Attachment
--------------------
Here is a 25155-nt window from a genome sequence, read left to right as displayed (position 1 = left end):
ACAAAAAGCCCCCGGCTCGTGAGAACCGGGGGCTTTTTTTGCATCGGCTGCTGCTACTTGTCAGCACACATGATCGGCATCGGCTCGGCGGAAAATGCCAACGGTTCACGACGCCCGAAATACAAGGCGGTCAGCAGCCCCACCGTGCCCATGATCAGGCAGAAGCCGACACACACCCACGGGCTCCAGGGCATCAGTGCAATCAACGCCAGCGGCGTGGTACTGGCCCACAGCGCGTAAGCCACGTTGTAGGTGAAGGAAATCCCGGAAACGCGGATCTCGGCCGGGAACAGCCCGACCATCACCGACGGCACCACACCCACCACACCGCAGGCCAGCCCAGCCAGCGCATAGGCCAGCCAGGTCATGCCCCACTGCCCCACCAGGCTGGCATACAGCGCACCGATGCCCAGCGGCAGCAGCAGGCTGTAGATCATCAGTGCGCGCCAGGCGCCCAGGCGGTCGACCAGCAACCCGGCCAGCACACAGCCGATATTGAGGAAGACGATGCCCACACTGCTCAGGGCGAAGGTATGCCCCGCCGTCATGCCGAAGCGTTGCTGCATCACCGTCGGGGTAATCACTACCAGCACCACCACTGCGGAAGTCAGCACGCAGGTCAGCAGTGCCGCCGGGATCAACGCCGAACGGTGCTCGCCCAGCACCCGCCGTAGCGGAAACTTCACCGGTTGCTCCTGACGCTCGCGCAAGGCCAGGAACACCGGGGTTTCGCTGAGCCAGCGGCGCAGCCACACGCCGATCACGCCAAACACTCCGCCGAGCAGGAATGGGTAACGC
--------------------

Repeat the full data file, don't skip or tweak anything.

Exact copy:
Here is a 25155-nt window from a genome sequence, read left to right as displayed (position 1 = left end):
ACAAAAAGCCCCCGGCTCGTGAGAACCGGGGGCTTTTTTTGCATCGGCTGCTGCTACTTGTCAGCACACATGATCGGCATCGGCTCGGCGGAAAATGCCAACGGTTCACGACGCCCGAAATACAAGGCGGTCAGCAGCCCCACCGTGCCCATGATCAGGCAGAAGCCGACACACACCCACGGGCTCCAGGGCATCAGTGCAATCAACGCCAGCGGCGTGGTACTGGCCCACAGCGCGTAAGCCACGTTGTAGGTGAAGGAAATCCCGGAAACGCGGATCTCGGCCGGGAACAGCCCGACCATCACCGACGGCACCACACCCACCACACCGCAGGCCAGCCCAGCCAGCGCATAGGCCAGCCAGGTCATGCCCCACTGCCCCACCAGGCTGGCATACAGCGCACCGATGCCCAGCGGCAGCAGCAGGCTGTAGATCATCAGTGCGCGCCAGGCGCCCAGGCGGTCGACCAGCAACCCGGCCAGCACACAGCCGATATTGAGGAAGACGATGCCCACACTGCTCAGGGCGAAGGTATGCCCCGCCGTCATGCCGAAGCGTTGCTGCATCACCGTCGGGGTAATCACTACCAGCACCACCACTGCGGAAGTCAGCACGCAGGTCAGCAGTGCCGCCGGGATCAACGCCGAACGGTGCTCGCCCAGCACCCGCCGTAGCGGAAACTTCACCGGTTGCTCCTGACGCTCGCGCAAGGCCAGGAACACCGGGGTTTCGCTGAGCCAGCGGCGCAGCCACACGCCGATCACGCCAAACACTCCGCCGAGCAGGAATGGGTAACGC